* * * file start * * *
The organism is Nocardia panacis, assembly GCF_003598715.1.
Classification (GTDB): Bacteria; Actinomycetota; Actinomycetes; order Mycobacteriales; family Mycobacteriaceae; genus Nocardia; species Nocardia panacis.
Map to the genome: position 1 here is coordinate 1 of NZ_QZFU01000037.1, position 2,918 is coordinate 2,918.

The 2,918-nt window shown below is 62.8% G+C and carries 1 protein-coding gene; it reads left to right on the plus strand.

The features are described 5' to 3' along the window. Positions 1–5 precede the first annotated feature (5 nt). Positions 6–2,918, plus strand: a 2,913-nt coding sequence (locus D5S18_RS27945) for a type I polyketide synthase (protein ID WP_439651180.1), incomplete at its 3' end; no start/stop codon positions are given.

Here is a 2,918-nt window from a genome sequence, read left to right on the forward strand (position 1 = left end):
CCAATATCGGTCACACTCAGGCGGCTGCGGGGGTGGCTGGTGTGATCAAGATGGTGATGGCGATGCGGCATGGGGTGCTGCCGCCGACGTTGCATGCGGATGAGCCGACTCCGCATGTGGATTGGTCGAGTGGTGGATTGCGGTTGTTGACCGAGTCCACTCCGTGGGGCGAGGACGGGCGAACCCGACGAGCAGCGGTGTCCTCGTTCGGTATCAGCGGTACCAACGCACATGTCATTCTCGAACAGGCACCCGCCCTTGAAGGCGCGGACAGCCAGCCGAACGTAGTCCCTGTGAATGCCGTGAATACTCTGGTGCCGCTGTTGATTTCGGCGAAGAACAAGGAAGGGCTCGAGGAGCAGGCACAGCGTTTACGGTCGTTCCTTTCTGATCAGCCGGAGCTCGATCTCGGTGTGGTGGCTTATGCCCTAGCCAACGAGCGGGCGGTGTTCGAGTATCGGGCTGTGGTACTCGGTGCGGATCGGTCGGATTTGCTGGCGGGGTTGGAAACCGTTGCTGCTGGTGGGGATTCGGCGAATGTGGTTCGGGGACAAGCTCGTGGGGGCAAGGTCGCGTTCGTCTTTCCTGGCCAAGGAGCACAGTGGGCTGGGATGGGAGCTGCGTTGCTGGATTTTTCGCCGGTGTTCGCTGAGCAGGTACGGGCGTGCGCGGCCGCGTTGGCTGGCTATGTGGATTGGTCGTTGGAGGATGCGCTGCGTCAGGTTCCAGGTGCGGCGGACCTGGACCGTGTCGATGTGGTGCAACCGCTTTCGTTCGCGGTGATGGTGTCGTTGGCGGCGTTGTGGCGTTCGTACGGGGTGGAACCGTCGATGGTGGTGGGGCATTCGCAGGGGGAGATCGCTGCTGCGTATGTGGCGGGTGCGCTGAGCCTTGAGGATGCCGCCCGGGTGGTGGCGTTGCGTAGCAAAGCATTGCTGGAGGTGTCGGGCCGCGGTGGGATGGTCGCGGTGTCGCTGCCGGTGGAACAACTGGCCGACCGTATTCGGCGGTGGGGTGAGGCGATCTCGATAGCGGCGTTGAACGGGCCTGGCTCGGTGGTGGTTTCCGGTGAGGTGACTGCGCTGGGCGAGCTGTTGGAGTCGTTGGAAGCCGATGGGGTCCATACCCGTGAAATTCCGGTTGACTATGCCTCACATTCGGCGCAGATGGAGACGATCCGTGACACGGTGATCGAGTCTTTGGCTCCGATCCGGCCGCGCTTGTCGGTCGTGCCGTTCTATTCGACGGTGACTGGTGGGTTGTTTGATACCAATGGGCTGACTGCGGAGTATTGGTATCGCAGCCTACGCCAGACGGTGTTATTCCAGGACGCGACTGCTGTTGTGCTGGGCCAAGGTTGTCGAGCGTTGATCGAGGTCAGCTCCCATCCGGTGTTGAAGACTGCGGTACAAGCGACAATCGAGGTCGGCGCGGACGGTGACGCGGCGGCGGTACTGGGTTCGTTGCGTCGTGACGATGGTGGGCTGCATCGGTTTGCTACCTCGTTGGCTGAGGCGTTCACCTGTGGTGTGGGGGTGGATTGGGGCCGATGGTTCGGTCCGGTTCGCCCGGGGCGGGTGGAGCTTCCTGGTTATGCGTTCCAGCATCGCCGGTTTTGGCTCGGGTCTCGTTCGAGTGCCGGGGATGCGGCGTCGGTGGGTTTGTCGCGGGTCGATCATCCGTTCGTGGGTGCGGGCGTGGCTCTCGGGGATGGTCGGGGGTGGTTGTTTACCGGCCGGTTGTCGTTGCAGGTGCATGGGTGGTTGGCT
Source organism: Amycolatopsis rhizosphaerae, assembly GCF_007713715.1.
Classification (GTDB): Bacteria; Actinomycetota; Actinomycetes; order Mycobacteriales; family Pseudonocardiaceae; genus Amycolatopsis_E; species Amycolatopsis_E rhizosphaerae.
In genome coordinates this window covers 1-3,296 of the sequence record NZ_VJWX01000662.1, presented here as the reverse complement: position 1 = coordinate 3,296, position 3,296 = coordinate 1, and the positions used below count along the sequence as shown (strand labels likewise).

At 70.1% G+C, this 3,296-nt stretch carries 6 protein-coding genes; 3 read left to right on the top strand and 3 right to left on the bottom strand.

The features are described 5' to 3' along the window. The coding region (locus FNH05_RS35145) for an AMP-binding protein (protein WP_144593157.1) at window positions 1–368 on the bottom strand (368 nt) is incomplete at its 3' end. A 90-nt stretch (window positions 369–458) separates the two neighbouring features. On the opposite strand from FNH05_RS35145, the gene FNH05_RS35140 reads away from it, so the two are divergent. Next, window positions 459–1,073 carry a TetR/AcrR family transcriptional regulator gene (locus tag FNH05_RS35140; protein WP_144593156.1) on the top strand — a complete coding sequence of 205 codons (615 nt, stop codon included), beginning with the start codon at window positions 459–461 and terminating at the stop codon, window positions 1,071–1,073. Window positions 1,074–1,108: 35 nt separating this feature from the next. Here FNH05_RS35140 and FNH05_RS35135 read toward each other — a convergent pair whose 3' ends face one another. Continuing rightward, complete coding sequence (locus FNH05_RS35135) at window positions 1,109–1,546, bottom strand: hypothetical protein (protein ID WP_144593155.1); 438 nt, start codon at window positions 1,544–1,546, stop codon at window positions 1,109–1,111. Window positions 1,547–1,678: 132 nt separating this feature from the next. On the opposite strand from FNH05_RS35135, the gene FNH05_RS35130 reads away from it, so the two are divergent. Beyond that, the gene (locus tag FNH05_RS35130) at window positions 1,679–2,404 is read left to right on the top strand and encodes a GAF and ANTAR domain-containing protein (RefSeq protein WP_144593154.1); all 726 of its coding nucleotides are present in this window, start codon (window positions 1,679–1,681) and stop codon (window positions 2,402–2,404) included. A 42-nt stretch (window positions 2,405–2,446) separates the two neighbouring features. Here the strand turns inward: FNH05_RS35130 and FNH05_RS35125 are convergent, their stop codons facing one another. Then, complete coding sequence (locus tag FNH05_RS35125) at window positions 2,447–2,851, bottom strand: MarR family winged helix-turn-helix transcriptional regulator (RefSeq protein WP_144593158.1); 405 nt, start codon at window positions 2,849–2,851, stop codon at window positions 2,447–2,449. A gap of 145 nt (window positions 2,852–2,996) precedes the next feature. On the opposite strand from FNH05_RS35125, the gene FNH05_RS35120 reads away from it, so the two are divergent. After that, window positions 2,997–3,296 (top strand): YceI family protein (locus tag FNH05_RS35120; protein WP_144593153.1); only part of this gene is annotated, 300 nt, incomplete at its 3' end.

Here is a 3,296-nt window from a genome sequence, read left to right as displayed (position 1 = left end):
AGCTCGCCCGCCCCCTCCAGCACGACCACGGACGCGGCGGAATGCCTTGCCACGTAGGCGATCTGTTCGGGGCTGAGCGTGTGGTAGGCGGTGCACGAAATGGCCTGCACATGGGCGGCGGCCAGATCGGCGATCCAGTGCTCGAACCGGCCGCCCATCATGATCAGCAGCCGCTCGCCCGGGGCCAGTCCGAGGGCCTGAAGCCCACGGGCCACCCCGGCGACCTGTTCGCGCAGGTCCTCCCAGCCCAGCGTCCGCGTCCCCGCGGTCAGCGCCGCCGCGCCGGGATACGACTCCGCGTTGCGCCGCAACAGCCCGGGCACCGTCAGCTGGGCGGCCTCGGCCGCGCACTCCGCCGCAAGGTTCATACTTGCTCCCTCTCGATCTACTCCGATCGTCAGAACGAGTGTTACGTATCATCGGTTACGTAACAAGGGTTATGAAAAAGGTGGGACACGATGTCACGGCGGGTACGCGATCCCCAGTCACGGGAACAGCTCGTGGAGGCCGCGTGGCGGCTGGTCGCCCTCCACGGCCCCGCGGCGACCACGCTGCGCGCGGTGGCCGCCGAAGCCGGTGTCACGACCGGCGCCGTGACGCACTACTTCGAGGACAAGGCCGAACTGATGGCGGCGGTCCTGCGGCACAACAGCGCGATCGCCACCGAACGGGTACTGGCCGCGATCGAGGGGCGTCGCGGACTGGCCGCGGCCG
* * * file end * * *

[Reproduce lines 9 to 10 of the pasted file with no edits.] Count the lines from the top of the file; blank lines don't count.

Classification (GTDB): Bacteria; Actinomycetota; Actinomycetes; order Mycobacteriales; family Pseudonocardiaceae; genus Amycolatopsis_E; species Amycolatopsis_E rhizosphaerae.
In genome coordinates this window covers 1-3,296 of the sequence record NZ_VJWX01000662.1, presented here as the reverse complement: position 1 = coordinate 3,296, position 3,296 = coordinate 1, and the positions used below count along the sequence as shown (strand labels likewise).